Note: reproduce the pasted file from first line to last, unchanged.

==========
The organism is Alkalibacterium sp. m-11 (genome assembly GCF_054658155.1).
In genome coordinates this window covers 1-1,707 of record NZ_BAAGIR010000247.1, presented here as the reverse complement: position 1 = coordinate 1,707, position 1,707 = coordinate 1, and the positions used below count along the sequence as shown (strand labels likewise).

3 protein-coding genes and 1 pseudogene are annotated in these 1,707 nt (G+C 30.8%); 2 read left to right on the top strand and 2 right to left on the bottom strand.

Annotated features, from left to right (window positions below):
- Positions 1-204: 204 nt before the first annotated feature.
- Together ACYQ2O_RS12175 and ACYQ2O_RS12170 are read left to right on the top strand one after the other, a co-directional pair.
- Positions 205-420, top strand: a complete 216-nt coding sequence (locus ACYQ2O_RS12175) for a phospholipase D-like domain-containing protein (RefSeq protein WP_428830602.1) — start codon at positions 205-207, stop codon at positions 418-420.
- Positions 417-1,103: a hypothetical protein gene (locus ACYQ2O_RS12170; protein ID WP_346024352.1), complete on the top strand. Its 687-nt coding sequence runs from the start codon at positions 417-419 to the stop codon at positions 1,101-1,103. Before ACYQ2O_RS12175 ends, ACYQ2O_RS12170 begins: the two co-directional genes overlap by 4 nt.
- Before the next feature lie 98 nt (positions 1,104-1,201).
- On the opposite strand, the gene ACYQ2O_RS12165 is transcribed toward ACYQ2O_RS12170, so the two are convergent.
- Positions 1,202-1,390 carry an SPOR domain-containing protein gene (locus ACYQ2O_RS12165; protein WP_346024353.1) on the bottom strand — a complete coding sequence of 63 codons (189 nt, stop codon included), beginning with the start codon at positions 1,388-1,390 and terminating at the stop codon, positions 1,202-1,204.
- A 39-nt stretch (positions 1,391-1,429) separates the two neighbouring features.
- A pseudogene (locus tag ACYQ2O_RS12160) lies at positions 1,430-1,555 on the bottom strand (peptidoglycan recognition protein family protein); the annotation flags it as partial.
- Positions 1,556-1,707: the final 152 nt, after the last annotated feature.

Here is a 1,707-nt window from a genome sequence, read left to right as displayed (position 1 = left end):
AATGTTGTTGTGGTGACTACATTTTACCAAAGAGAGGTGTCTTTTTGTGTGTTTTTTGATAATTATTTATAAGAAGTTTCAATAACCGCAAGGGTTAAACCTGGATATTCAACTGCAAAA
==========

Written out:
The organism is Alkalibacterium sp. m-11 (genome assembly GCF_054658155.1).
In genome coordinates this window covers 1-1,707 of record NZ_BAAGIR010000247.1, presented here as the reverse complement: position 1 = coordinate 1,707, position 1,707 = coordinate 1, and the positions used below count along the sequence as shown (strand labels likewise).

3 protein-coding genes and 1 pseudogene are annotated in these 1,707 nt (G+C 30.8%); 2 read left to right on the top strand and 2 right to left on the bottom strand.

Annotated features, from left to right (window positions below):
- Positions 1-204: 204 nt before the first annotated feature.
- Together ACYQ2O_RS12175 and ACYQ2O_RS12170 are read left to right on the top strand one after the other, a co-directional pair.
- Positions 205-420, top strand: a complete 216-nt coding sequence (locus ACYQ2O_RS12175) for a phospholipase D-like domain-containing protein (RefSeq protein WP_428830602.1) — start codon at positions 205-207, stop codon at positions 418-420.
- Positions 417-1,103: a hypothetical protein gene (locus ACYQ2O_RS12170; protein ID WP_346024352.1), complete on the top strand. Its 687-nt coding sequence runs from the start codon at positions 417-419 to the stop codon at positions 1,101-1,103. Before ACYQ2O_RS12175 ends, ACYQ2O_RS12170 begins: the two co-directional genes overlap by 4 nt.
- Before the next feature lie 98 nt (positions 1,104-1,201).
- On the opposite strand, the gene ACYQ2O_RS12165 is transcribed toward ACYQ2O_RS12170, so the two are convergent.
- Positions 1,202-1,390 carry an SPOR domain-containing protein gene (locus ACYQ2O_RS12165; protein WP_346024353.1) on the bottom strand — a complete coding sequence of 63 codons (189 nt, stop codon included), beginning with the start codon at positions 1,388-1,390 and terminating at the stop codon, positions 1,202-1,204.
- A 39-nt stretch (positions 1,391-1,429) separates the two neighbouring features.
- A pseudogene (locus tag ACYQ2O_RS12160) lies at positions 1,430-1,555 on the bottom strand (peptidoglycan recognition protein family protein); the annotation flags it as partial.
- Positions 1,556-1,707: the final 152 nt, after the last annotated feature.

Here is a 1,707-nt window from a genome sequence, read left to right as displayed (position 1 = left end):
AATGTTGTTGTGGTGACTACATTTTACCAAAGAGAGGTGTCTTTTTGTGTGTTTTTTGATAATTATTTATAAGAAGTTTCAATAACCGCAAGGGTTAAACCTGGATATTCAACTGCAAAA